To be successful, your talent development plan must align with the business strategy. This means understanding what the company is trying to achieve and how your efforts support those goals.
Alignment also includes how you measure progress and success. Define the metrics you use, and make sure they inform the business strategy. Regularly review for alignment, too, especially during budgeting season.

You’ll also want to keep in mind your strategic HR goals. What does your talent management strategy look like? What goals have you already set for succession planning? Your talent development program should support these goals, too.

Establish a Talent Development Process

One of the most complex pieces of talent development is delivering programming that resonates with employees. Consider your existing HR programs: Where does it make sense to incorporate talent development?

In most cases, you’ll start with performance management and one-on-one coaching conversations. Tools like Enboarder enable you to make these sessions more meaningful by providing prompts about goals and development that managers can use to guide the conversation. As managers learn about employees’ goals and potential, they can craft a customized learning path for each employee. Managers can also refer high-potential employees for leadership development and succession planning purposes.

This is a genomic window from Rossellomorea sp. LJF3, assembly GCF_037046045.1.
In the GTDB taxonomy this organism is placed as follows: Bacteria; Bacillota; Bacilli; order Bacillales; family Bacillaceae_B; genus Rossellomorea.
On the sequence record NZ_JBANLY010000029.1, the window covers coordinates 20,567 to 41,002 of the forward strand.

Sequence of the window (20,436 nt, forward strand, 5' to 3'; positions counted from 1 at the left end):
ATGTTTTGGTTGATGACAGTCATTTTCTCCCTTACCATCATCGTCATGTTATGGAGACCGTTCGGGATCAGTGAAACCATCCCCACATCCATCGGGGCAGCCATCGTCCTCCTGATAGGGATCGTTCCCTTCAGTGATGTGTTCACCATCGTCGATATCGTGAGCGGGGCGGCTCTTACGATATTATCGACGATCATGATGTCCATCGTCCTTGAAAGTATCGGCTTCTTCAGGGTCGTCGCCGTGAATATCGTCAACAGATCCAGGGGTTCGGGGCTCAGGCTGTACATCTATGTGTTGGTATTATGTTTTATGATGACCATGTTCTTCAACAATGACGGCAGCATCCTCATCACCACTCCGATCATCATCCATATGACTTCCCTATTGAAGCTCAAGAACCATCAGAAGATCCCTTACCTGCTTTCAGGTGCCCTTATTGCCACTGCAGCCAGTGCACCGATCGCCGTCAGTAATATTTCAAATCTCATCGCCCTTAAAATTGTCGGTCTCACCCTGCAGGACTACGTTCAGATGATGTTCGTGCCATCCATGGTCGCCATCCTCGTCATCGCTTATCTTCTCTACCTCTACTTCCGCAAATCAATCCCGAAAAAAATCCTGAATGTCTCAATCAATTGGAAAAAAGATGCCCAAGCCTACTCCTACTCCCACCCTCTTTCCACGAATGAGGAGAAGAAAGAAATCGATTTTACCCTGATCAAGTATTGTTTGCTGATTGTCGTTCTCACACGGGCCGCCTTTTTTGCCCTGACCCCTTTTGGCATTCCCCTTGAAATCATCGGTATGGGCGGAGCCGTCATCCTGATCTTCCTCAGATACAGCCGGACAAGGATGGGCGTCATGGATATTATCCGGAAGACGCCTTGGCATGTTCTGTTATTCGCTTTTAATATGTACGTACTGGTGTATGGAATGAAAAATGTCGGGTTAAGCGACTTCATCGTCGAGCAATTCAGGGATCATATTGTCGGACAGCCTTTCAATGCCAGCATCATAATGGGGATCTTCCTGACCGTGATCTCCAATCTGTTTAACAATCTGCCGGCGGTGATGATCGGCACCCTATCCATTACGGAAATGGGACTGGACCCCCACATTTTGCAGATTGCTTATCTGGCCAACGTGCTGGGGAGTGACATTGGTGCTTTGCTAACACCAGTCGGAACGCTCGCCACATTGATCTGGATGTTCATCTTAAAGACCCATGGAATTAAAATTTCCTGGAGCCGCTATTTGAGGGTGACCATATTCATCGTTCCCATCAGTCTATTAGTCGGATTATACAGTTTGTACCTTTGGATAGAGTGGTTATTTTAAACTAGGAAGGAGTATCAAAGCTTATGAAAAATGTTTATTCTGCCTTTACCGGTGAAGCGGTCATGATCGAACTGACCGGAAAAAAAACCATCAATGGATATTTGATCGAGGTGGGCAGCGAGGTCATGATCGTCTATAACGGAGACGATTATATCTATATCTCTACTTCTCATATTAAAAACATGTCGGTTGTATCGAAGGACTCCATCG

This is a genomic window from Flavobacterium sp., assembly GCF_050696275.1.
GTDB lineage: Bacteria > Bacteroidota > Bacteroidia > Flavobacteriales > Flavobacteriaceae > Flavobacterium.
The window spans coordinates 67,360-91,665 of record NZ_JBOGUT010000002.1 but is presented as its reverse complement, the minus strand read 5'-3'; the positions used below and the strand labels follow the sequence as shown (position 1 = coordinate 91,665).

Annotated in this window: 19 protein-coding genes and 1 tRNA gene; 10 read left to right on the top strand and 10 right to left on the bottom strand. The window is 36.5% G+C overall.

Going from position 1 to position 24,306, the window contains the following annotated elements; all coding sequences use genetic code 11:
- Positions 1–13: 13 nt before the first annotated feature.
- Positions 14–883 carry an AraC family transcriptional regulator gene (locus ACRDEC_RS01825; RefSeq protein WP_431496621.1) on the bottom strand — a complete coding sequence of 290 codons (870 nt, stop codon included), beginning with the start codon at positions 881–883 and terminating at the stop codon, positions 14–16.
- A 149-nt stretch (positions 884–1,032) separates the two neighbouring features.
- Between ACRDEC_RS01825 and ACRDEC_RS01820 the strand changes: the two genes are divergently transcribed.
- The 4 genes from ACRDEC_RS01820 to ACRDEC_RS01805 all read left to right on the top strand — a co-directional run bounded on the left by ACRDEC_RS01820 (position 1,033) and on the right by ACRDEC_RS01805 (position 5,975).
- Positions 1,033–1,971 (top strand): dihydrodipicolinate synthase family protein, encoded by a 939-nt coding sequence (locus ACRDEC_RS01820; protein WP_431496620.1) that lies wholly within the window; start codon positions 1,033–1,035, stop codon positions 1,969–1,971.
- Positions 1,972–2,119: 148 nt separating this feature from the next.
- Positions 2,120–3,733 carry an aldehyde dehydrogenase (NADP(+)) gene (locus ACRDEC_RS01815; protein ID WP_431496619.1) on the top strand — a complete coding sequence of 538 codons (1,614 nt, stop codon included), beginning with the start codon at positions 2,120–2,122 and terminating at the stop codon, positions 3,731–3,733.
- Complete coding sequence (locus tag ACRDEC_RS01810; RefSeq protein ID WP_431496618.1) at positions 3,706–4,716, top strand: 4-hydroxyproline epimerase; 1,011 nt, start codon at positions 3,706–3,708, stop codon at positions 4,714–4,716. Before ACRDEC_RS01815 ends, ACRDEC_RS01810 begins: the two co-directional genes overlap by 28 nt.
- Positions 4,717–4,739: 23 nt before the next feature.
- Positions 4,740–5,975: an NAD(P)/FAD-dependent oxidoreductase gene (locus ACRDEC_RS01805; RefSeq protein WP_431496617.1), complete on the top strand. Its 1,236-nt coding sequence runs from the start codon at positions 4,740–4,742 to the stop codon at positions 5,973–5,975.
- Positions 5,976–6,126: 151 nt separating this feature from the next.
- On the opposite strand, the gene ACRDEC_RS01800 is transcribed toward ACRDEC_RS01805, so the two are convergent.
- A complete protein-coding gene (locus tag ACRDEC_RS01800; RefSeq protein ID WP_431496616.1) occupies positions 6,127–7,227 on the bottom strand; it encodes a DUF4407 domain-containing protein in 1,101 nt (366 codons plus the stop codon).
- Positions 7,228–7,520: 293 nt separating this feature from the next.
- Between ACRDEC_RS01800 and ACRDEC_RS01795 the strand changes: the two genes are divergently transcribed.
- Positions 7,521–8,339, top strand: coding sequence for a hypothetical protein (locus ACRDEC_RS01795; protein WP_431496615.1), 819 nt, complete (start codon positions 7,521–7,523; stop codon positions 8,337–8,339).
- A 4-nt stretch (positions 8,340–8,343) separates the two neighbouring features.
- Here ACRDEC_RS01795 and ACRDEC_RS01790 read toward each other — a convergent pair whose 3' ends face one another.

Your process should also cover such things as course offerings, workflows, and skills tracking, as well as what to standardize and what is decided by managers and their teams.

Test, Review, and Revise

After implementing your talent development process, monitor and evaluate its effectiveness, making changes as necessary.
Gather feedback from managers about whether the program encourages learning and improves performance. Survey employees, to find out what they’re learning and whether they can apply it to their day-to-day work. Find out, too, whether your talent development efforts support their long-term career goals.

Use that feedback to inform your decisions about how to modify, reconfigure, or replace your talent development processes. This is an ongoing process, and needing to improve is an opportunity rather than a negative.

Power Growth With Talent Development

People want to develop and grow in their jobs to reach their full potential. And if your organization can make that possible, those folks will return that investment with one of their own: an investment in your organization. As your people evolve and develop, so does your organization — and that’s worth investing in.